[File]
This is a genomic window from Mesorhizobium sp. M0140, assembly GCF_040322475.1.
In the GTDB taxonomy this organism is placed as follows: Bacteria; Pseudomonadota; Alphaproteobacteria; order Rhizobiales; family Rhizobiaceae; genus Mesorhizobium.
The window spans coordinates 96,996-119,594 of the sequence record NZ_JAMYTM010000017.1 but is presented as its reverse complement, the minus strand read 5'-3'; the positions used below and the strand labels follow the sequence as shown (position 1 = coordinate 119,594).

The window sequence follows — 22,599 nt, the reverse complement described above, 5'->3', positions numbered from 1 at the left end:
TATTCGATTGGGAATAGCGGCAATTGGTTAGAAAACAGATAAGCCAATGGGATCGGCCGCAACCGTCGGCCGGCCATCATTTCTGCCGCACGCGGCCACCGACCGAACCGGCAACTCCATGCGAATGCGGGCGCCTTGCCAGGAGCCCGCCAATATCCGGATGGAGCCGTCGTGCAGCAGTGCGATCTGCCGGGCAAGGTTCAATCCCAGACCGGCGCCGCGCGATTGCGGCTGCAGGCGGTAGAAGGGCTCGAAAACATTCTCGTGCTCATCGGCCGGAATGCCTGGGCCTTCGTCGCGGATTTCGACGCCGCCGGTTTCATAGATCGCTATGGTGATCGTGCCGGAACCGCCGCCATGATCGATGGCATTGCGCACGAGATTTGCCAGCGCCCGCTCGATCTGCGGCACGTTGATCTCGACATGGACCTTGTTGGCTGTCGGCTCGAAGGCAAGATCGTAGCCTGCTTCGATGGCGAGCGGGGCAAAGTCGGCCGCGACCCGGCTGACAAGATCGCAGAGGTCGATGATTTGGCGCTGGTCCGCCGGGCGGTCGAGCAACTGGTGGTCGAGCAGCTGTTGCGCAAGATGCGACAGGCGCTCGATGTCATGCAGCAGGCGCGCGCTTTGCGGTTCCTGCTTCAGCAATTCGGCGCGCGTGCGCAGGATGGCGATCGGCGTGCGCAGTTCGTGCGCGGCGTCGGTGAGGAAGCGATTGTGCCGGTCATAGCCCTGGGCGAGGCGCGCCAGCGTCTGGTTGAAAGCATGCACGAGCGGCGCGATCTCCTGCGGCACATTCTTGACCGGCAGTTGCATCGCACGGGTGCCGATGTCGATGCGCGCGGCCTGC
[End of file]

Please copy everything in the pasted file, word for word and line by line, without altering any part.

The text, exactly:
This is a genomic window from Mesorhizobium sp. M0140, assembly GCF_040322475.1.
In the GTDB taxonomy this organism is placed as follows: Bacteria; Pseudomonadota; Alphaproteobacteria; order Rhizobiales; family Rhizobiaceae; genus Mesorhizobium.
The window spans coordinates 96,996-119,594 of the sequence record NZ_JAMYTM010000017.1 but is presented as its reverse complement, the minus strand read 5'-3'; the positions used below and the strand labels follow the sequence as shown (position 1 = coordinate 119,594).

The window sequence follows — 22,599 nt, the reverse complement described above, 5'->3', positions numbered from 1 at the left end:
TATTCGATTGGGAATAGCGGCAATTGGTTAGAAAACAGATAAGCCAATGGGATCGGCCGCAACCGTCGGCCGGCCATCATTTCTGCCGCACGCGGCCACCGACCGAACCGGCAACTCCATGCGAATGCGGGCGCCTTGCCAGGAGCCCGCCAATATCCGGATGGAGCCGTCGTGCAGCAGTGCGATCTGCCGGGCAAGGTTCAATCCCAGACCGGCGCCGCGCGATTGCGGCTGCAGGCGGTAGAAGGGCTCGAAAACATTCTCGTGCTCATCGGCCGGAATGCCTGGGCCTTCGTCGCGGATTTCGACGCCGCCGGTTTCATAGATCGCTATGGTGATCGTGCCGGAACCGCCGCCATGATCGATGGCATTGCGCACGAGATTTGCCAGCGCCCGCTCGATCTGCGGCACGTTGATCTCGACATGGACCTTGTTGGCTGTCGGCTCGAAGGCAAGATCGTAGCCTGCTTCGATGGCGAGCGGGGCAAAGTCGGCCGCGACCCGGCTGACAAGATCGCAGAGGTCGATGATTTGGCGCTGGTCCGCCGGGCGGTCGAGCAACTGGTGGTCGAGCAGCTGTTGCGCAAGATGCGACAGGCGCTCGATGTCATGCAGCAGGCGCGCGCTTTGCGGTTCCTGCTTCAGCAATTCGGCGCGCGTGCGCAGGATGGCGATCGGCGTGCGCAGTTCGTGCGCGGCGTCGGTGAGGAAGCGATTGTGCCGGTCATAGCCCTGGGCGAGGCGCGCCAGCGTCTGGTTGAAAGCATGCACGAGCGGCGCGATCTCCTGCGGCACATTCTTGACCGGCAGTTGCATCGCACGGGTGCCGATGTCGATGCGCGCGGCCTGC